How To Save Money #3: Rent DVDs

Although it can be satisfying to have a large video collection, most people don’t ever watch a movie again after purchasing it. That constitutes a waste of money—sometimes, a lot of money. I have seen struggling young couples with children to care for who have trouble making ends meet, yet they own hundreds of DVDs. At $20 to $30 or more per DVD, that adds up pretty quickly to thousands of dollars they could have better spent on other things.

What can you do instead? In order from least costly to most costly, you can

  • Ask for it free from your local Freecycle group
  • Use your local library
  • Buy used instead of new
  • Subscribe to Netflix
  • Use the rental cost rule of thumb before buying

Ask for it Free

If you joined your local Freecycle group as described in my previous entry on saving money, you can post a request for the DVD. There is no guarantee that someone will have it, but they might!

Use Your Local Library

Or try your local library, which, in addition to DVDs and video cassettes, should have a large collection of audio books to check out. Some might even have audio books you can download from your library’s Web site.

Buy Used Instead of New

If you do want to buy a DVD, consider purchasing it used; for example, from If you can wait a while after its release, you may find you can buy a used DVD in “like new” condition for a fraction of its new price.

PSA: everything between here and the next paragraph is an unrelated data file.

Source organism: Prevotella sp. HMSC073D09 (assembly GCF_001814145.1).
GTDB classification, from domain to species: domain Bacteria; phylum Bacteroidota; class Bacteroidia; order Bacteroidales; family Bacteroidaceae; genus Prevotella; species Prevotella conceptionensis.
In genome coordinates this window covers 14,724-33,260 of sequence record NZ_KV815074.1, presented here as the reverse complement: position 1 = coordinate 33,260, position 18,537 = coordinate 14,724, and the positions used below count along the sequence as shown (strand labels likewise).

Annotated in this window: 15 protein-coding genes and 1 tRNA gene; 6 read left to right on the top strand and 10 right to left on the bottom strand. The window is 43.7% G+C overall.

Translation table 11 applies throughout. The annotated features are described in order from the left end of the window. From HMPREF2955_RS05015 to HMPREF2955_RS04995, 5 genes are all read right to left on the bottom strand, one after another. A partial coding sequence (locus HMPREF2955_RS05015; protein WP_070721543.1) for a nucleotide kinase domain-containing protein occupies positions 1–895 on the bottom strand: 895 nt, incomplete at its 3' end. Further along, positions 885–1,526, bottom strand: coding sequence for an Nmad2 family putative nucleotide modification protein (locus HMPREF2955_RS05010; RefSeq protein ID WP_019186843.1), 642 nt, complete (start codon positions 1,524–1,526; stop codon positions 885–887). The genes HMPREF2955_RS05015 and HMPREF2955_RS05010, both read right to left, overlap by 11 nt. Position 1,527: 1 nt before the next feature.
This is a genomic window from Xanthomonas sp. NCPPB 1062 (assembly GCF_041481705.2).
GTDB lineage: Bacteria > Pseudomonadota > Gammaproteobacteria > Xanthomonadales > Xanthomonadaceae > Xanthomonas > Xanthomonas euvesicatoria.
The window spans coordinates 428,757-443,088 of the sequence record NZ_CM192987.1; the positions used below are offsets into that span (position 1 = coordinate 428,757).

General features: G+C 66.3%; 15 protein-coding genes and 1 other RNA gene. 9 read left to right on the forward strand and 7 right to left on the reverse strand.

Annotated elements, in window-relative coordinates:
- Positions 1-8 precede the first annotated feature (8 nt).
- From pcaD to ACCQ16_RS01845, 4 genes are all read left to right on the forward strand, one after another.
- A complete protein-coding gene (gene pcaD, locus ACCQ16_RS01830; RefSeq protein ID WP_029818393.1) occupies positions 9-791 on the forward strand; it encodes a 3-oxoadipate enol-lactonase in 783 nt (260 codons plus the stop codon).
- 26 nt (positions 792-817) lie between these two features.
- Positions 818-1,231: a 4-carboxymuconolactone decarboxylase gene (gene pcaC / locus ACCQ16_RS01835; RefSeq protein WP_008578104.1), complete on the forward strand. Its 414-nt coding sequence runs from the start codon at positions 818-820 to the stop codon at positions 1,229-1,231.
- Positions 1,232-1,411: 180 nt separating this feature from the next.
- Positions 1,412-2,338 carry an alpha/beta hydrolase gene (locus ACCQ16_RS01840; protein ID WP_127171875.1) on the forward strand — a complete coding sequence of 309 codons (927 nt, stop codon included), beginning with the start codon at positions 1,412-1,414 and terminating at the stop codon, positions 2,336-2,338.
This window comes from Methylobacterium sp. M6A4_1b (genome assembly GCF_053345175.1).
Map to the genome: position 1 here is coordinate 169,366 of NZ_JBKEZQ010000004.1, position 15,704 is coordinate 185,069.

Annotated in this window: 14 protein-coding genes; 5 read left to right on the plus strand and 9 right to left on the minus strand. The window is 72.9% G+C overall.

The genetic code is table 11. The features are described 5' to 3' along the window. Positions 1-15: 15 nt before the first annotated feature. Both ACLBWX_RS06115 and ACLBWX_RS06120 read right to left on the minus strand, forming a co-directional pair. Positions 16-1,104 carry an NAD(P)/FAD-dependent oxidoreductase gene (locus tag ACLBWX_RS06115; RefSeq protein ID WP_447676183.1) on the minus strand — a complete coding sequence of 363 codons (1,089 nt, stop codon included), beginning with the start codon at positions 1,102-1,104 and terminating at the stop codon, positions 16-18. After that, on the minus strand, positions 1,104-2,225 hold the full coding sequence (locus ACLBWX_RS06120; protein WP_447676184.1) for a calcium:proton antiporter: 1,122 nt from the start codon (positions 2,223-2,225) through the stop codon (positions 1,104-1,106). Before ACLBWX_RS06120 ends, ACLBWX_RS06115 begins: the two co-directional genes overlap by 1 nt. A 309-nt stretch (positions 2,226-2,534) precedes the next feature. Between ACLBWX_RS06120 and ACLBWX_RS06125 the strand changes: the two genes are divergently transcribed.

You could also consider subscribing to Netflix instead. If you think you might want to watch it now and then, but probably not that often (after all, there are always new movies coming out to see, too!), then Netflix is a good solution. Plus there are no late fees with Netflix, and you can watch thousands of movies online there as well. If you choose one of their less-costly programs, Netflix can cost less per month than the price of two people going out once to a movie. For that price, you can watch a very large number of movies in a month.

The Rental Cost Rule of Thumb

If you must have it new, ask yourself whether you are going to watch that DVD enough times to make up for the purchase cost. Many people use what a rental cost rule of thumb. If you think you are going to watch it enough times that renting the DVD multiple times would cost more than buying it, consider buying it instead.

Like many people, I use this rule of thumb, but even if the movie passes this test, I give myself a cooling-off period before actually purchasing it. What I loved and thought I had to have often doesn’t stand the test of time, and I find myself content to have just seen it once.

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One thought on “How To Save Money #3: Rent DVDs

  1. Redbox has $1 DVD’s for rent from machines at most grocery stories. One just finally showed up in my town, yay! This a better price than $4.99 OnDemand movies.

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